Federal Deposit Insurance Corporation, in Its Corporatecapacity, Plaintiff-appellant, v. Bruce St. J. Lilliston, Aka Bruce Lilliston, and Katielilliston, Defendants-appellees, 12 F.3d 1106 (9th Cir. 1993)

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US Court of Appeals for the Ninth Circuit - 12 F.3d 1106 (9th Cir. 1993)

Argued and Submitted Oct. 5, 1993. Decided Dec. 2, 1993

Before: FLETCHER, D.W. NELSON, Circuit Judges, and WILL, District Judge.* 


The Federal Deposit Insurance Corporation (FDIC) appeals the district court's grant of summary judgment to the Lillistons. The court held that the FDIC was suing the Lillistons on a note dated September 9, 1986, and that it was undisputed that the only note bearing that date had been repaid in full. In addition, the court refused to allow the FDIC to amend its complaint. We have jurisdiction under 28 U.S.C. § 1291. We reverse and remand.

I. Jurisdiction is Proper

The Lillistons contest this court's jurisdiction over their appeal, claiming that the FDIC sued as FDIC/Receiver in the district court, and FDIC/Corporate on appeal. The existence of subject matter jurisdiction is a question of law reviewed de novo. Reebok Int'l, Ltd. v. Marnatech Enters., Inc., 970 F.2d 552, 554 (9th Cir. 1992).

In the captions of several of the pleadings below, the FDIC referred to itself as "Receiver for the Merchant Bank of California." The body of the FDIC's First Amended Complaint, however, makes it clear that before that complaint was filed, the FDIC in its receiver capacity had sold the assets of the Merchant Bank to the FDIC in its corporate capacity.1  It is the body of a pleading which controls, not the caption. 5 Wright and Miller, Federal Practice and Procedure Sec. 1321 (1990). Therefore, the court has jurisdiction over this appeal.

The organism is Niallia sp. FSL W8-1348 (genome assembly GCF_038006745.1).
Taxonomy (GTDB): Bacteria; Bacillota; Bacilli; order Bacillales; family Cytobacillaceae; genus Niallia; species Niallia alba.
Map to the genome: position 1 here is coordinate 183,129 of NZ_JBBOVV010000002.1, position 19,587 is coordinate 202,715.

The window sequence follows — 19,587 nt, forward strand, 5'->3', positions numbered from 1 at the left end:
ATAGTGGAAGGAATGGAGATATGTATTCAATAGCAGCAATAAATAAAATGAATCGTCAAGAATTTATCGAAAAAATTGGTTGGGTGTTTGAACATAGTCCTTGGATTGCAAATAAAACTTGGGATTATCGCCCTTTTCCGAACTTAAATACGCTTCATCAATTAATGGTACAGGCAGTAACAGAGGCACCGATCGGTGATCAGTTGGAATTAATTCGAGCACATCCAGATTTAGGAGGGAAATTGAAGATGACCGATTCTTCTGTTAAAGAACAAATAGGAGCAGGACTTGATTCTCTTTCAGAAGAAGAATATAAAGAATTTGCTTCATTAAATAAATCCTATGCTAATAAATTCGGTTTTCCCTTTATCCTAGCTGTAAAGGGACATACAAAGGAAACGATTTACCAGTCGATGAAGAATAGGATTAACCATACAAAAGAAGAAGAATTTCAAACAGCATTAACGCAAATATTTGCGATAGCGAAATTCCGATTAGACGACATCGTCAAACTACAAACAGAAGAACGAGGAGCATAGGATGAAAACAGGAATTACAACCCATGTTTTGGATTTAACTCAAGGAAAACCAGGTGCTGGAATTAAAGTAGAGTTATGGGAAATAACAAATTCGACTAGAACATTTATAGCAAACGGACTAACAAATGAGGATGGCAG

II. Leave to Amend Should have been Granted

The FDIC argues that following the motion for summary judgment, it should have been allowed to amend its complaint because the Lillistons were prepared to defend against the second note. The denial of leave to amend after a responsive pleading has been filed is reviewed for an abuse of discretion. Texaco, Inc. v. Ponsoldt, 939 F.2d 794, 798 (9th Cir. 1991). Such a denial, however, is "strictly" reviewed in light of the strong policy of permitting amendment. Id.

It is undisputed that pleading defects must not prevent a decision on the merits, particularly when the defendants have fair notice and are able to prepare for trial. See Conley v. Gibson, 355 U.S. 41, 47-48 (1957). Consequently, district courts should freely permit amendment. Nguyen v. United States, 824 F.2d 697, 699 (9th Cir. 1987). When the district court offers no reasons for its denial of a request to amend, as in this case, this court reviews the request to determine whether:

(1) it was made in bad faith; (2) constituted undue delay; (3) resulted in prejudice to the opposing party; (4) would have saved the case of the party requesting amendment and (5) whether the party seeking amendment has previously amended its complaint.